Monte Carlo seating

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Brian
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Monte Carlo seating

Postby Brian » Tue Oct 18, 2016 2:57 pm

I'm at a point where I need to make some decisions about my interior layout, possibly off-plan. I'm looking at the seating design and it specifies bench seats and the "sole" (floorboard). The front of the seat base is raised about 4" off the sole, which sits on the motor stringers. It appears to me this means there is no place to put your feet down, so everyone rides with their knees up, or legs out flat. I'm wondering if I am missing something here, or if that's just typical.

On the other hand, there is plenty of depth below the motor stringers (to the frames) is about 10", and the stringers are about 25" apart. This seems like an ideal place for legs, which has no other purpose. The configuration that makes the most sense, from a practical point of view, is to put the driver's seat in the center and U-shaped bench seating behind, leaving out the cross deck (which the plans say is ok).

Anyone care to comment? Seems to me a driving position in the center is optimal, but you never see boats this way, especially mahogany boats.

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Bill Edmundson
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Re: Monte Carlo seating

Postby Bill Edmundson » Tue Oct 18, 2016 3:11 pm

Brian

On the Tahoe, I dropped the sole 3" to 4" between the stringers. Even with just one foot down that much it is more comfortable.

Bill
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Brian
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Re: Monte Carlo seating

Postby Brian » Tue Oct 18, 2016 3:15 pm

Thanks. So I'm not crazy, this is just the way these boats were?

Is there some reason not to put the helm in the center? Seems perfect to me. You never know which side of a dock you're coming into, and your visibility is symmetrical. But you never see this. Why?

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Re: Monte Carlo seating

Postby Bill Edmundson » Tue Oct 18, 2016 3:23 pm

Brian

With a fixed prop. you will soon know which side you'll dock on. :lol: I have a left hand prop. I'm almost always docked on the port side.

The helm location is determined the prop. rotation direction. If you want a portside helm the prop. should rotate counter clockwise looking from the rear (LH). If you want starboard helm (This is traditional.) you use RH rotation props. Before rudders were centered the rudder was always on the right, since most people are right handed. They guided by the stars. Thus the rudder was called a starboard. You always docked with the dock (port) left because you didn't want to risk damaging you starboard.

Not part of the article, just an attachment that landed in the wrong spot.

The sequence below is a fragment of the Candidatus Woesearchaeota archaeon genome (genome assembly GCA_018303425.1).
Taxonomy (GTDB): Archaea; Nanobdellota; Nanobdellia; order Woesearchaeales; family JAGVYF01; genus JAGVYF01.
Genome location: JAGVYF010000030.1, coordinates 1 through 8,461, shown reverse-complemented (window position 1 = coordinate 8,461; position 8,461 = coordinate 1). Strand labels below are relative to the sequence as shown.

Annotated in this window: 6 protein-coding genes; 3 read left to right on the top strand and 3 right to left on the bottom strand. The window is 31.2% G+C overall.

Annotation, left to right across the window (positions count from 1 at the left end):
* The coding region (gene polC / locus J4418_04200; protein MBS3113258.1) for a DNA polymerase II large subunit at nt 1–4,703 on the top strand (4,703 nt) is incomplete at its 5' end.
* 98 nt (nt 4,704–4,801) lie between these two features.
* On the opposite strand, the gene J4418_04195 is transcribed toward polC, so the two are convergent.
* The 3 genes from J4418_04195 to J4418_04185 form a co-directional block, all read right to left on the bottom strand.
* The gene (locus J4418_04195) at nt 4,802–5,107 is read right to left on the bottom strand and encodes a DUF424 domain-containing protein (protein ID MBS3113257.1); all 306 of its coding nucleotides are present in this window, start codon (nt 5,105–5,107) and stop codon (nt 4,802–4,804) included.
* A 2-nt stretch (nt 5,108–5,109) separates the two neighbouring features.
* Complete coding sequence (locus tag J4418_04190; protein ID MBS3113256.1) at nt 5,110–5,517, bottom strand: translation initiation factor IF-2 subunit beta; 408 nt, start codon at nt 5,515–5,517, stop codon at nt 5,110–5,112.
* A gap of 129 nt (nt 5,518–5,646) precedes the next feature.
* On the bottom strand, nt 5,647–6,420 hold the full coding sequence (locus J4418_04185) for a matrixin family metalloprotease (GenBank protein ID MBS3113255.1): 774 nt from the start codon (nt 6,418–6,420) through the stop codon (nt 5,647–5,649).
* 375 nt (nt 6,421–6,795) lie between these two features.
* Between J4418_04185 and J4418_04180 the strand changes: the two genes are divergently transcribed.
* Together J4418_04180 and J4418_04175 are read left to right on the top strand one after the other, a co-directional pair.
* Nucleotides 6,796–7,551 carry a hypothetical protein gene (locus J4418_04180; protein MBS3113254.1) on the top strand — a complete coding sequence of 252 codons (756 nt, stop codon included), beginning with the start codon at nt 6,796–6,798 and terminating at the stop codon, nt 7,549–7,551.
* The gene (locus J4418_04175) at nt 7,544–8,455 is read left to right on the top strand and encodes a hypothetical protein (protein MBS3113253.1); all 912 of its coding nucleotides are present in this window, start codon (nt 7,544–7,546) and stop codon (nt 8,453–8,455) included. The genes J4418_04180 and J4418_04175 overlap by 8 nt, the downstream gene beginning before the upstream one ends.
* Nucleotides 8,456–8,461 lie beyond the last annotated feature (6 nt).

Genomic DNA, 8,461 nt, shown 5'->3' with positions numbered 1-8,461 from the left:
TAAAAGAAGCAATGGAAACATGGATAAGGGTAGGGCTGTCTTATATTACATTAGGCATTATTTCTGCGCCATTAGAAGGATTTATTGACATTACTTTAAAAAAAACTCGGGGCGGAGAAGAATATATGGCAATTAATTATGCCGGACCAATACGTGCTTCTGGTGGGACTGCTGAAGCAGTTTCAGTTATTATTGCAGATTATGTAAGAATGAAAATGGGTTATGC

Bill
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Brian
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Re: Monte Carlo seating

Postby Brian » Tue Oct 18, 2016 5:55 pm

Yep, I went through all that, with prop rotation and rudder offset, the helm would be on the left. But that would seem to apply in only two situations.

The first is when you happen to be docking on the left, which (at least at Lake Tahoe) is unpredictable (availability, wind, traffic, etc.).
The second is when you are the only person in the boat and your weight is needed on the left to counter prop torque. It seems to me this is a rare situation, as the boat is easily balanced with one or more additional people (i.e., "Please sit over there").

Are these factors that significant that I would not want to have the helm in the middle, where it is always in the right place for docking, always in the right place for balance, and always in the right place for visibility. What am I missing here?

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billy c
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Re: Monte Carlo seating

Postby billy c » Thu Oct 20, 2016 4:42 am

Your visibility from your center helm will be obstructed by center windshield bracket and burgee. Generally having a hand on the shift and throttle is needed when docking as well. Mounts for these components is usually on the ceiling panel or sole on these style runabouts.
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Brian
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Re: Monte Carlo seating

Postby Brian » Thu Oct 20, 2016 4:42 pm